Thirty ideas from people under 30: The Artisans
They are explorers and activists, artists and educators, farmers and faith leaders – even mayors. And they have trenchant suggestions on how to improve the world.
Ana Ularu: Actress on a mission
Ana Ularu, 26, is a "protest actor," one who believes in the subversiveness of her craft. Even though acting might not save the world – "I know I'd be of more use doing surgery," she says – it can be a way to raise consciousness. The best art, Ms. Ularu says, has a social purpose.
In 2012, Ularu, who is among the best Romanian actors of her generation, will take part in the "Shooting Stars" program, which selects the 10 most talented European actors and offers them a chance to meet directors and producers.
The daughter of scenographers, Ularu has acted in plays and movies since she was a child, and in 2010 won the critics' best actress award at the Locarno Film Festival in Switzerland for her portrayal of Matilda in "Outbound," a drama about a woman released from prison who has one day to settle her past and flee the country. In the film, with a boyish haircut and an icy stare, Ularu embodies the rebellion she believes in.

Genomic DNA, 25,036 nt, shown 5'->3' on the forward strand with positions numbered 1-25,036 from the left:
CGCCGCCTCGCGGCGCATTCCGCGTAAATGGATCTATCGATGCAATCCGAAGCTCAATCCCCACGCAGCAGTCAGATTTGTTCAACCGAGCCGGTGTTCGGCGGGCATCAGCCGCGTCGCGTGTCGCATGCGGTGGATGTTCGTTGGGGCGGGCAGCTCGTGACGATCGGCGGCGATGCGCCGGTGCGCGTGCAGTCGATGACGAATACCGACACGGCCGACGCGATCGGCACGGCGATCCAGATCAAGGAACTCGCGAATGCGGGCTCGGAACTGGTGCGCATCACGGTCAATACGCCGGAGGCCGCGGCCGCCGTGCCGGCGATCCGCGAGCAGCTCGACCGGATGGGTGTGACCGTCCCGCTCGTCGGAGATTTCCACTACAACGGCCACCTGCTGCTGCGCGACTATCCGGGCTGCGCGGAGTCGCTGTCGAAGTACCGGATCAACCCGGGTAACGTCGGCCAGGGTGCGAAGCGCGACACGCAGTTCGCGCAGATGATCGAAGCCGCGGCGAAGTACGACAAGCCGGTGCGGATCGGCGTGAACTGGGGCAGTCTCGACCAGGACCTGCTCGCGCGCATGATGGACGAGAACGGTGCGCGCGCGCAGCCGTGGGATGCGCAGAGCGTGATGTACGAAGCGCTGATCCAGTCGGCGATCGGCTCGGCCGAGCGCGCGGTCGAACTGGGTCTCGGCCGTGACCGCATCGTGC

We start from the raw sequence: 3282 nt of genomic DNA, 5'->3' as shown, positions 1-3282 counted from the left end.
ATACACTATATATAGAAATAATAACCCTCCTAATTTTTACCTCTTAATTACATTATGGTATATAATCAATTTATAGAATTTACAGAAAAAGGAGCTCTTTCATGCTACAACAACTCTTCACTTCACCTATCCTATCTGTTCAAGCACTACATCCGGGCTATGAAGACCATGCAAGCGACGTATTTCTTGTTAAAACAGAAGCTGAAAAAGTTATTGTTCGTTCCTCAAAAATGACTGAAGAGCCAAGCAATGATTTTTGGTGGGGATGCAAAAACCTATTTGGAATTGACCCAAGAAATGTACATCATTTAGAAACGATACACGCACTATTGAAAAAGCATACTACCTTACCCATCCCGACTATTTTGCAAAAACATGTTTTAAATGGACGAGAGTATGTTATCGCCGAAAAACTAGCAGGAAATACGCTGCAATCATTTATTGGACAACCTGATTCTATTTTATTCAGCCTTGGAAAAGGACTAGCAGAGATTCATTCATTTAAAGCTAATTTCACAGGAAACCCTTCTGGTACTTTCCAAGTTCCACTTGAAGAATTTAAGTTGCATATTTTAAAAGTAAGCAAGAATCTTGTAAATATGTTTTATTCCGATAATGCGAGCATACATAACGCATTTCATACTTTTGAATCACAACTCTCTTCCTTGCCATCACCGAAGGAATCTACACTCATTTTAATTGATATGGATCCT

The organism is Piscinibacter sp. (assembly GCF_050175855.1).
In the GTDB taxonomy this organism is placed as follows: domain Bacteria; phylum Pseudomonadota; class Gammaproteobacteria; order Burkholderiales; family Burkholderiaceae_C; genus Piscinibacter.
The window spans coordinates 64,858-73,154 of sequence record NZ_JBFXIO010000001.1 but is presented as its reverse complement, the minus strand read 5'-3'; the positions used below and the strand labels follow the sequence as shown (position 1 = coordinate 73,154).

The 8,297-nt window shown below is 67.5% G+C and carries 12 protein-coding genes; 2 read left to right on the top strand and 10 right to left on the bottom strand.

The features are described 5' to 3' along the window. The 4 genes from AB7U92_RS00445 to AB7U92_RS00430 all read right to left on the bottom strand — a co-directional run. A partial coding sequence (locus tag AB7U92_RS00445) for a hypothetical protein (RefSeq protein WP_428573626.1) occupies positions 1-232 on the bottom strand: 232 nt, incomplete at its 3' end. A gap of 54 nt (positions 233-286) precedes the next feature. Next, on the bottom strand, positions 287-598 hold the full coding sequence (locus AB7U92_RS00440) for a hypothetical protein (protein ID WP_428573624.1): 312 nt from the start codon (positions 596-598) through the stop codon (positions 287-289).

She was excited about 2011's Arab Spring and other protest movements because she says they prove that individuals can assemble for change. While she has not yet taken to the Bucharest streets, she did star in an upcoming Italian movie, "Don't Clean Up this Blood," about police violence during the Group of Eight protests in Genoa, Italy, in 2001. It was a small part, but she says it felt like the film restored the past. "It was a phenomenal act of atonement," she says.
This is what movies at their best can do, and Ularu hopes more such acts of restitution will follow.
– Cristian Lupsa, Bucharest, Romania
Next: Karsten Januschke: German maestro